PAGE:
Oral Health Group

A is for Apple


July 27, 2011
by ken

I am obsessed with Apple as a company, as a culture, as the most innovative business to model in the past century and of course, I dress like Steve Jobs, granted several sizes larger.

From Dental IQ – Jul 21, 2011 – for all those who thought I was meshugenah when I went on and on and on about companies gravitating to iPHONES in 2007

By Henry Pinkney,DDS

Image representing Steve Jobs as depicted in C...

Image via CrunchBase

Have you ever been to an Apple Store? I imagine most of you have. Do you remember your first visit? Do you remember any other stores you visited that day? I would safely bet that the experience of visiting the Apple Store was a special experience. You were probably surprised by how neat and clean it was … how friendly and informed the staff were … how there were plenty of employees available to serve you … how informed and helpful every staff member was. And you probably didn’t think about it then,but there was no pressure to make a purchase.

Apple Stores are one of the most successful commercial establishments ever created. More people visit these stores in three months than go to the top four Disney theme parks in a year. Their average sales are $4,400 per square foot. That compares to $3,000 at Tiffany’s and $880 at Best Buy.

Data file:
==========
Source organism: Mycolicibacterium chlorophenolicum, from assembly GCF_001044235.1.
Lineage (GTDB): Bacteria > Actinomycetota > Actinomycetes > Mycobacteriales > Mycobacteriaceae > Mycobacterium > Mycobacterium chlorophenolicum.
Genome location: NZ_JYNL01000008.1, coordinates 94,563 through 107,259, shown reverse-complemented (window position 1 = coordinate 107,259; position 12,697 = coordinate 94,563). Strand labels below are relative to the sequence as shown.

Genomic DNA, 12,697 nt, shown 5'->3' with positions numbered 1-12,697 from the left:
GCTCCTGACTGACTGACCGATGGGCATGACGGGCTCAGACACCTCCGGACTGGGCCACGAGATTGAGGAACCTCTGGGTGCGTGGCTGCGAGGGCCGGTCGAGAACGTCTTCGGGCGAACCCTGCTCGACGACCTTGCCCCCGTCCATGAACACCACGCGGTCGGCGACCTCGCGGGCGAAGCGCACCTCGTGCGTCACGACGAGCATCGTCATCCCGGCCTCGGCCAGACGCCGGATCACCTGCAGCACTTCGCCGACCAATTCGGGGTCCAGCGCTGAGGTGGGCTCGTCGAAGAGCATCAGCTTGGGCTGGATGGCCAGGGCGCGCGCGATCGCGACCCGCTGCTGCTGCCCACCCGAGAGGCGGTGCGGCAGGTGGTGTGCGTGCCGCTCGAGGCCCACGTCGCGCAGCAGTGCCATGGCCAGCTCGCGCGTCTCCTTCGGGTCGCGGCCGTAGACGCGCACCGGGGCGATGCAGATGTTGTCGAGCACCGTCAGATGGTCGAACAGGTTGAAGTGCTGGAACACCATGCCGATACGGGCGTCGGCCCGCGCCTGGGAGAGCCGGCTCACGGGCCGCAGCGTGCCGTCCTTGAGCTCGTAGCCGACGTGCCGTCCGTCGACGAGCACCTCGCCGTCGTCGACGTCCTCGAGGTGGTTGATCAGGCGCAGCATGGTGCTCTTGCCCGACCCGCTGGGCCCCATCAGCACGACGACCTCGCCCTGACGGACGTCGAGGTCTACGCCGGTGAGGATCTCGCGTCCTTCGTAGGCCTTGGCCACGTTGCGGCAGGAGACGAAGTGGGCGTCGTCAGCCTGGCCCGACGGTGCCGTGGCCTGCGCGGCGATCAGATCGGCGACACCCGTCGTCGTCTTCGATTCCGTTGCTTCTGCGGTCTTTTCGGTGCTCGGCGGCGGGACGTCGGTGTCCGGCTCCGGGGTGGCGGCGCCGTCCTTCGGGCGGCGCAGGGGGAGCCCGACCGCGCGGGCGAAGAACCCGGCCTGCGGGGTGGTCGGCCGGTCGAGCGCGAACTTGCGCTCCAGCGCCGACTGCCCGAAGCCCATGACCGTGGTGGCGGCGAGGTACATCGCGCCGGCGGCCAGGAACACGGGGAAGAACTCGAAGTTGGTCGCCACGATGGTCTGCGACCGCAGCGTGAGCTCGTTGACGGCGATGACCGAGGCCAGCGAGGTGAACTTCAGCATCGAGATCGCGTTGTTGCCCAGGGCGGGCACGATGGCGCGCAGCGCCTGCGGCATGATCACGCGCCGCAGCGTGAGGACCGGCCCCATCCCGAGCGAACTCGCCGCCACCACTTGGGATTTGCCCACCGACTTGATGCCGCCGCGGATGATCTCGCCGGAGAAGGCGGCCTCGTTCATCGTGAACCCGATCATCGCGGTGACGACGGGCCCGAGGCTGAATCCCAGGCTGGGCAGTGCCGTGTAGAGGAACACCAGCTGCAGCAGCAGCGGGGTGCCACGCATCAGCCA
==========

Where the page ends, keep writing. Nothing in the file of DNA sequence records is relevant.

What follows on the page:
Apple is considered a pioneer in the area of customer service. Their employees are taught something unusual: not to sell but to “help customers solve problems.” One training manual states that the role of the sales associate is to “understand all of your customers’ needs — some of which they may not even realize they have.” A former employee states, “You are never trying to close a sale. It’s about finding solutions for a customer.”

Apple states its plan of service in the acronym APPLE:

A: Approach customers with a personalized warm welcome.

P: Probe politely to understand all of the customer’s needs.

P: Present a solution for the customer to take home today.

L: Listen for and resolve any issues or concerns.

E: End with a fond farewell and an invitation to return.

It is my contention that dental offices need to be more like Apple Stores. The principles above, with a different word or two, apply to dental offices almost word for word. Unfortunately, most of what dentists are doing today and what consultants are teaching them to do creates needless stress and actually limits our success.

We have been running our dental practice like an Apple Store for the past 30 years without even realizing it, and we have been hugely successful following this model. Our production passes $400,000 a month, our collections are 99%, overhead is under 60%, and we do not participate in PPOs. We average more than 120 new patients a month with virtually no external advertising. We accomplish all of this in the metropolitan Detroit area, one of the markets hardest hit by the recession.

But success with this model does not come quickly or easily. It involves thinking in years rather than months. It means abandoning much of what we have been taught and what we have done for years. It means being open to new and different ideas. It is a journey of discovery that can ultimately result in more success, more profit, and more joy in the practice of dentistry.

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